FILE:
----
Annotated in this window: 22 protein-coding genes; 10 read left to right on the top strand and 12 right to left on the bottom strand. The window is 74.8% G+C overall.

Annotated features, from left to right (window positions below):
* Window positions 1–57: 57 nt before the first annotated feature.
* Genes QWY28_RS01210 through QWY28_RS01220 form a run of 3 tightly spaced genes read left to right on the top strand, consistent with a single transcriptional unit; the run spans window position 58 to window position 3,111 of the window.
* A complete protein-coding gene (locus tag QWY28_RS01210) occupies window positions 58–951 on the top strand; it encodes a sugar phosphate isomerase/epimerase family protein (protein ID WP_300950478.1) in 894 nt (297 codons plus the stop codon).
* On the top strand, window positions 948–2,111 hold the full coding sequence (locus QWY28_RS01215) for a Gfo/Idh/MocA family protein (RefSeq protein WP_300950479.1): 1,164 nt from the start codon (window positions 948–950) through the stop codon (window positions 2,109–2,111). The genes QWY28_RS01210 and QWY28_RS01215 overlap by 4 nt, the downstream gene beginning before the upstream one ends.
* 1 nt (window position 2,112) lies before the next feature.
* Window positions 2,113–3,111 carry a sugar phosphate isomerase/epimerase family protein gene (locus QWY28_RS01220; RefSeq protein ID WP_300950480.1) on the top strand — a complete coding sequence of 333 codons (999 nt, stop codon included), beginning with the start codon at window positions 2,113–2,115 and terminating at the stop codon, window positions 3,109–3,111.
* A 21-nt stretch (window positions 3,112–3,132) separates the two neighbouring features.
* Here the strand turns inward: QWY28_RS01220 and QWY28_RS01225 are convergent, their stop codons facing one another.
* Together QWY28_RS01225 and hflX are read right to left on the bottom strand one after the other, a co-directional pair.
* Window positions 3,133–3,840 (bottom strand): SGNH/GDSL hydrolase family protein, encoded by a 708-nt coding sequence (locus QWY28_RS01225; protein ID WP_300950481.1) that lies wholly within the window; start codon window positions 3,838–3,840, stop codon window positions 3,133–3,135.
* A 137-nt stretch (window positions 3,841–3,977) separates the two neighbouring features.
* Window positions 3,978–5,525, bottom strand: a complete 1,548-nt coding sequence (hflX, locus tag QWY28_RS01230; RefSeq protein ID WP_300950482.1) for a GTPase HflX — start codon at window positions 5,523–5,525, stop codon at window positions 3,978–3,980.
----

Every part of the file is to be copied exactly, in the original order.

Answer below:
Annotated in this window: 22 protein-coding genes; 10 read left to right on the top strand and 12 right to left on the bottom strand. The window is 74.8% G+C overall.

Annotated features, from left to right (window positions below):
* Window positions 1–57: 57 nt before the first annotated feature.
* Genes QWY28_RS01210 through QWY28_RS01220 form a run of 3 tightly spaced genes read left to right on the top strand, consistent with a single transcriptional unit; the run spans window position 58 to window position 3,111 of the window.
* A complete protein-coding gene (locus tag QWY28_RS01210) occupies window positions 58–951 on the top strand; it encodes a sugar phosphate isomerase/epimerase family protein (protein ID WP_300950478.1) in 894 nt (297 codons plus the stop codon).
* On the top strand, window positions 948–2,111 hold the full coding sequence (locus QWY28_RS01215) for a Gfo/Idh/MocA family protein (RefSeq protein WP_300950479.1): 1,164 nt from the start codon (window positions 948–950) through the stop codon (window positions 2,109–2,111). The genes QWY28_RS01210 and QWY28_RS01215 overlap by 4 nt, the downstream gene beginning before the upstream one ends.
* 1 nt (window position 2,112) lies before the next feature.
* Window positions 2,113–3,111 carry a sugar phosphate isomerase/epimerase family protein gene (locus QWY28_RS01220; RefSeq protein ID WP_300950480.1) on the top strand — a complete coding sequence of 333 codons (999 nt, stop codon included), beginning with the start codon at window positions 2,113–2,115 and terminating at the stop codon, window positions 3,109–3,111.
* A 21-nt stretch (window positions 3,112–3,132) separates the two neighbouring features.
* Here the strand turns inward: QWY28_RS01220 and QWY28_RS01225 are convergent, their stop codons facing one another.
* Together QWY28_RS01225 and hflX are read right to left on the bottom strand one after the other, a co-directional pair.
* Window positions 3,133–3,840 (bottom strand): SGNH/GDSL hydrolase family protein, encoded by a 708-nt coding sequence (locus QWY28_RS01225; protein ID WP_300950481.1) that lies wholly within the window; start codon window positions 3,838–3,840, stop codon window positions 3,133–3,135.
* A 137-nt stretch (window positions 3,841–3,977) separates the two neighbouring features.
* Window positions 3,978–5,525, bottom strand: a complete 1,548-nt coding sequence (hflX, locus tag QWY28_RS01230; RefSeq protein ID WP_300950482.1) for a GTPase HflX — start codon at window positions 5,523–5,525, stop codon at window positions 3,978–3,980.